It wasn’t to stay that quiet. Due to some good dice rolling, the sentry uncovered the blinds pretty fast and hurried back to the camp. The Lancastarians rushed in column formation along the road to cross the bridge before the Yorkists would wake up. To their shock, one group of Lancastarian archers realised that they had forgot to pack their arrows in the excitement! (K. drew the ‘Out of Ammo’ card, which was only the start of a deplorable series of bad luck).

Hurry up men!
Step lively men!
Hey, someone forgot to pack the arrows!
Hey, someone forgot to pack the arrows!

Also, as soon as the sentry reached the camp and sounded the alarm, most of the Yorkist Big Men and groups came rushing out of their tents – another surprisingly good set of dice rolls by me. Only the men-at-arms and the second-in-command, Sir Percival Pillbeam, didn’t hear the trumpets and snored on.

I rushed my archers to the barricades to shoot at the approaching troops while leading the handgonners and the billmen out of the camp to confront the Lancastarians at the bridge.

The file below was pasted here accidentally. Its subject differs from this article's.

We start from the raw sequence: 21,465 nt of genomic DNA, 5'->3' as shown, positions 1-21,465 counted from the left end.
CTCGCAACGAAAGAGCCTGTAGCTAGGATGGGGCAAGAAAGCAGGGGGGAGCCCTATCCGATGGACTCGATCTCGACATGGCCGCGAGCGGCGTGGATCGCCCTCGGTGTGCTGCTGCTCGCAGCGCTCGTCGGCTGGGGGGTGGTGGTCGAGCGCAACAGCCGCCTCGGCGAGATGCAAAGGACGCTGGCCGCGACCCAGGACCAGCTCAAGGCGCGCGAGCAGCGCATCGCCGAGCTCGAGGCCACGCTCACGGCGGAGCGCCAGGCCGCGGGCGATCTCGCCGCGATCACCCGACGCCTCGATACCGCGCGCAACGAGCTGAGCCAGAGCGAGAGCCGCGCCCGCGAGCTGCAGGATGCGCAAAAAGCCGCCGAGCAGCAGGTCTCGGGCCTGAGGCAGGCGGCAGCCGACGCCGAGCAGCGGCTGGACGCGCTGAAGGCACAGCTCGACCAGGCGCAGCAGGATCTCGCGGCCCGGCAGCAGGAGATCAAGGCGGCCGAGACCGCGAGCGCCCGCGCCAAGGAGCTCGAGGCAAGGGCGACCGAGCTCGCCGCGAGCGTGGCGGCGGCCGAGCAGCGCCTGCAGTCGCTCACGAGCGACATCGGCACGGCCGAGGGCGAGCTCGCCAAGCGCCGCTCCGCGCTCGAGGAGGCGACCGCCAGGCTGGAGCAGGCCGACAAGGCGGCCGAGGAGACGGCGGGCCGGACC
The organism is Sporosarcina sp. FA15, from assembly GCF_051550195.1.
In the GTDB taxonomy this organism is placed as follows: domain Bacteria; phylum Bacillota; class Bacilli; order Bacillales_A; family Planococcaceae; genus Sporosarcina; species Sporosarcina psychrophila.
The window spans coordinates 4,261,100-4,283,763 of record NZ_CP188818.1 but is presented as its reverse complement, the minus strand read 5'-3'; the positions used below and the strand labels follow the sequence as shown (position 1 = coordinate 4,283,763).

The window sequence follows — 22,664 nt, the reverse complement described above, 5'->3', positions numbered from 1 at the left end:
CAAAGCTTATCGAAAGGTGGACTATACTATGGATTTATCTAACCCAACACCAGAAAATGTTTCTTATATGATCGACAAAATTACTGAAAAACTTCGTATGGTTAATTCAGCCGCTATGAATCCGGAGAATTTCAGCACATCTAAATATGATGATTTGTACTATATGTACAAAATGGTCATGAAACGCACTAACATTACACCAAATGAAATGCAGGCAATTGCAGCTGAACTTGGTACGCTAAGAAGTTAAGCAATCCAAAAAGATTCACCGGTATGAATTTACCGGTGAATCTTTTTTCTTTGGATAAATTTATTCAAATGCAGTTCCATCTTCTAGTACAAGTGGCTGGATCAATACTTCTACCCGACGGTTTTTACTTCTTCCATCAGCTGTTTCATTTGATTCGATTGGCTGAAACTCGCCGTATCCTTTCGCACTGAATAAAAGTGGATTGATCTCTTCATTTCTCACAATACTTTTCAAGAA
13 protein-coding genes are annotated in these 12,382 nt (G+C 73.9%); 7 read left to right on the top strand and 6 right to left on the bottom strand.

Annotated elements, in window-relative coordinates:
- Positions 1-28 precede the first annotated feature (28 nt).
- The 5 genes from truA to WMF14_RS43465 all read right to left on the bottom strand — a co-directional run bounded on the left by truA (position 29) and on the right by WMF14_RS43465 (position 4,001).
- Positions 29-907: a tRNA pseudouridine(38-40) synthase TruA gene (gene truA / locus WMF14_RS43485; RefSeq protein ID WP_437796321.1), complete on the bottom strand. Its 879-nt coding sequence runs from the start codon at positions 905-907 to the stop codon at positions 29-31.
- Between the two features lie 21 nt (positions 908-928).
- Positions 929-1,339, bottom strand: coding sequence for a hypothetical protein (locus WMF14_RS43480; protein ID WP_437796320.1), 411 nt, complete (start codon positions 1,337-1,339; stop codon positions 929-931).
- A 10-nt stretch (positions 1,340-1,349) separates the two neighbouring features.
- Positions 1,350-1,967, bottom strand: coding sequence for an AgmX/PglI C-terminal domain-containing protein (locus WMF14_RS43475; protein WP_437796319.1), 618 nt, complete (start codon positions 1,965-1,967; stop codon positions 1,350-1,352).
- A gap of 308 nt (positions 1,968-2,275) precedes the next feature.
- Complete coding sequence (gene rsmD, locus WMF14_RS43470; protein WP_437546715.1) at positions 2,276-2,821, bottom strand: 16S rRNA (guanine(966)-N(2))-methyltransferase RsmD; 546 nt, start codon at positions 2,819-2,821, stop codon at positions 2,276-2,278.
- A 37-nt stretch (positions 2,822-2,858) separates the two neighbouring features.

Let's beat them back!
Let’s beat them back!

Unfortunately, my handgonners were a bit too eager and rushed headlong into the enemy’s billmen, who threw them back without difficulties. Meanwhile, the Lancastarian archers started to pick off my troops. They even hit and wounded poor James Merridew, my Big Man 3; fortunately he was able to continue fighting.

It's only a flesh wound!
It’s only a flesh wound!

The fighting around the bridge was very fierce. My archery took its toll, but finally the Lancastarian men-at-arms managed to break through and attack my bowmen at the barricades. However, my men-at-arms had also finally finished putting on their armour and were preparing to counterattack. Still no sign of Percy Pillbeam, however! A dreadful suspicion started to grow in my commander’s mind… Could it be treachery?